What do immigrants really want?

Gerald Zezas

I've recently been thinking about what it would take for me to leave my country to go somewhere else. I've wondered what it would take for me to give up everything I own, everyone I know, my family, the familiarity I have with my surroundings, etc.

It would be a tough thing for me to do, even though I have the privilege of belonging to a race that will likely be welcomed in most places in the world, even though I have the privilege of the means to drive or fly there. To come in the front door. To not be rejected out-of-hand due to my skin color. To not be assumed to be entering that country for the sake of taking something from those who were born there.

With all that going for me, I'm still here. Not because I think America is the only place in the world where I could live peacefully. It isn't. Not because America is the only democracy in the world, it isn't. Not because America is the safest country in the world. Or has the best health care. Or the longest lifespan. Or the most honest politicians. It isn't, and it's not. I stay here because this is my home.

Now, imagine if you take away all the privileges I've listed above. The privilege to be welcomed. The means to enter legally through the front door. The privilege that assumes that I have something to offer the new country.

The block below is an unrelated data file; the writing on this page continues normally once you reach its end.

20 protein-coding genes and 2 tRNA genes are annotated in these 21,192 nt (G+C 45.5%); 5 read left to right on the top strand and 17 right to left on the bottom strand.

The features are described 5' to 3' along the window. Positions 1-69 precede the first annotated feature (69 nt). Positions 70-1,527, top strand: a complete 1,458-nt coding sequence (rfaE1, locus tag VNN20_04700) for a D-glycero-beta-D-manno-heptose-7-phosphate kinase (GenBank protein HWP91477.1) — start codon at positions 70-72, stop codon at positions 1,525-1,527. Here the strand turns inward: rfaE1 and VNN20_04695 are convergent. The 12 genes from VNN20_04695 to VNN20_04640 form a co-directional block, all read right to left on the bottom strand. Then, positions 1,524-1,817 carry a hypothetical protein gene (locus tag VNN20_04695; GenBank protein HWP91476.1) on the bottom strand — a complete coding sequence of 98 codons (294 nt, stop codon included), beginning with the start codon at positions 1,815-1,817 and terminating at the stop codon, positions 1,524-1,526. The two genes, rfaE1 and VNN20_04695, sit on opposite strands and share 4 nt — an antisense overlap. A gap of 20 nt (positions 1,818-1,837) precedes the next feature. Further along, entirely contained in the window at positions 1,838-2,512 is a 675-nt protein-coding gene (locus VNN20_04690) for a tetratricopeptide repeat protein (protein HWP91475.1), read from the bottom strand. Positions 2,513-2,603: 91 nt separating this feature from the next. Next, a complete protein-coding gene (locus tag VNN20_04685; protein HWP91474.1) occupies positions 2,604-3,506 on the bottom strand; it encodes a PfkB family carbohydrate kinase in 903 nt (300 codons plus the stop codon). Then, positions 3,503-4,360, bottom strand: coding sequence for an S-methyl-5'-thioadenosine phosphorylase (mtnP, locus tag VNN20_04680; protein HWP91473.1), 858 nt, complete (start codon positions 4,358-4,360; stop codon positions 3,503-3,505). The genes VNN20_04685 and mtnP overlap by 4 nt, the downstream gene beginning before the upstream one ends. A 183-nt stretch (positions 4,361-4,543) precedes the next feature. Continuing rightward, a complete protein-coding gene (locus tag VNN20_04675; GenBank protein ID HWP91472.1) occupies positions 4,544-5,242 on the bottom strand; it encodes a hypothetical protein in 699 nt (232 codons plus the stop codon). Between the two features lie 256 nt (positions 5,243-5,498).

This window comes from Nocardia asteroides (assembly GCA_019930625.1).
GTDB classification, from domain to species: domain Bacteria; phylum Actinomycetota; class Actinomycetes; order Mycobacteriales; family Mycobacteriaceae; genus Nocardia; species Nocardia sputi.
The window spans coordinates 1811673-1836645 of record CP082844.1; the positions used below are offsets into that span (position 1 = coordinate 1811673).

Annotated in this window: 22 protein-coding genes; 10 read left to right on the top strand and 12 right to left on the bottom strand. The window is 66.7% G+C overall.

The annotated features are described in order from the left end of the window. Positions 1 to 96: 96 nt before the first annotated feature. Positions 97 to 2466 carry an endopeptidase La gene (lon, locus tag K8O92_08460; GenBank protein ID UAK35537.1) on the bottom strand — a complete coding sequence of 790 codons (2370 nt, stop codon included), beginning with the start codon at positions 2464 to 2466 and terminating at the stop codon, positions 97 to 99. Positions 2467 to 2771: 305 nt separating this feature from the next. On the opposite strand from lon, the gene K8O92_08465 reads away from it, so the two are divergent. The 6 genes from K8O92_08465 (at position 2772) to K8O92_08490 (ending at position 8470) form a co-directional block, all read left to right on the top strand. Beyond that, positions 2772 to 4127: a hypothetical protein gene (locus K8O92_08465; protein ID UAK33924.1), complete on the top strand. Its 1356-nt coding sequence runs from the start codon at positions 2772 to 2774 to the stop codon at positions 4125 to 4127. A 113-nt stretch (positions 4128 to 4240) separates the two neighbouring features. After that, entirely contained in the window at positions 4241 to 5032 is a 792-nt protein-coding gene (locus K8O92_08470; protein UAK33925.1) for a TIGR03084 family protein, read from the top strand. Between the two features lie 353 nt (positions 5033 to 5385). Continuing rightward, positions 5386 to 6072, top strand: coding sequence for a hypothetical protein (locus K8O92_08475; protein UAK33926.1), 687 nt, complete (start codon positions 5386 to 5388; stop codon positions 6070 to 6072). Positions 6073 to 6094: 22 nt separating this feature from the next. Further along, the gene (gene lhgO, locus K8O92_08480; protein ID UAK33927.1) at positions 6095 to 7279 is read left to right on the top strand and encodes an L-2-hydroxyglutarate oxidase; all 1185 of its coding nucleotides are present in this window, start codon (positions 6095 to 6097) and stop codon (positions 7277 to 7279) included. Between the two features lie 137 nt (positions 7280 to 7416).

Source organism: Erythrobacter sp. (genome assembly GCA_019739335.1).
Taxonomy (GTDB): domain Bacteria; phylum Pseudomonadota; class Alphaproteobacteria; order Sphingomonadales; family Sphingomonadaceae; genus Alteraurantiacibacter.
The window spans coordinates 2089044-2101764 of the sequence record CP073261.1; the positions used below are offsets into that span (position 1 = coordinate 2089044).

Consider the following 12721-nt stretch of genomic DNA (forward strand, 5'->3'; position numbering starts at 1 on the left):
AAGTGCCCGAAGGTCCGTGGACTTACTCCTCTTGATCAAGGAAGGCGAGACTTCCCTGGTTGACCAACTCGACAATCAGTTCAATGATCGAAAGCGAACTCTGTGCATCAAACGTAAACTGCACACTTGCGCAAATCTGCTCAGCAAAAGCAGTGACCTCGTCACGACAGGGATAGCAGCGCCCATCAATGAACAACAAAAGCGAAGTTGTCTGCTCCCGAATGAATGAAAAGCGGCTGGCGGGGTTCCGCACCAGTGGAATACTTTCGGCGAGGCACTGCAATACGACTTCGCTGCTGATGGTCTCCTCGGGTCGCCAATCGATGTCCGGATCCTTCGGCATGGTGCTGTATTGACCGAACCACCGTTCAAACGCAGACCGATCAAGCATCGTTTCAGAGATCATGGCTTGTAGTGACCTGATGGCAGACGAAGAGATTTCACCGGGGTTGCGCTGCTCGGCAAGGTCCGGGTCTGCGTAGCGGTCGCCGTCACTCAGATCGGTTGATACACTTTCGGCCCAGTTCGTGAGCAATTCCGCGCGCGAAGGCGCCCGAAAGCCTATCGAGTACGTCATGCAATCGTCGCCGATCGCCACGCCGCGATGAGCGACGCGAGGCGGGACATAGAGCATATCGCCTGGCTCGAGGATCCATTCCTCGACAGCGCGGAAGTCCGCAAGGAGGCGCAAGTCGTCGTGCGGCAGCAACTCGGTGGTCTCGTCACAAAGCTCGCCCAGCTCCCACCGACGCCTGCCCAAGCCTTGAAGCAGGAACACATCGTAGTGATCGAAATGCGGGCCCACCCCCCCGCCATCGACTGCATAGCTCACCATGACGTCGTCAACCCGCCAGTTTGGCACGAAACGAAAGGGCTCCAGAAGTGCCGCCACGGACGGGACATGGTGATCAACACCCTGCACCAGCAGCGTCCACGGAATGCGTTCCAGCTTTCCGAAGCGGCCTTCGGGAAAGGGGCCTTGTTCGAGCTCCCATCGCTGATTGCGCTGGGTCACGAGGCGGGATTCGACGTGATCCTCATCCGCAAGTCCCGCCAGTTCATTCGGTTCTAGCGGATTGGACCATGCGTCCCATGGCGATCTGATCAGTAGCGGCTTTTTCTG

Imagine if, before leaving, I know that I will be rejected for my skin color, assumed to be stealing someone's job. Imagine if I already know that I've got to walk, along with my family, through miles of deserts with little food or water. It is knowing that after traveling for days in the hot sun that I might be caught and sent back. Knowing that I, or my family, could die trying.

And yet, I still came.

If some of us would try to imagine the love that these people must have for what we, in America, offer. Imagine what courage it takes for someone to make that journey, knowing that he might be sent back. Or, even if he makes it, knowing that he will be hiding from the law, hated for his nationality, ridiculed as lazy and only wanting something for nothing, like welfare or food stamps.

How many natural-born Americans would go to those extremes to be Americans? Immigrants, both legal and illegal, apparently love America so much that rather than ridicule them, we should be throwing them lifelines when they wash up onshore. Or border patrols should be searching for them to help them cross, rather than turn them away. We should have provisions for them to come and do the jobs that Americans have repeatedly proven that they don't want to do and thank them for it.

If you think about how much you must want to be in a country for you to risk your future at best or your life at worst, then you understand that many of these immigrants are the ultimate American patriots-and we should be welcoming them.

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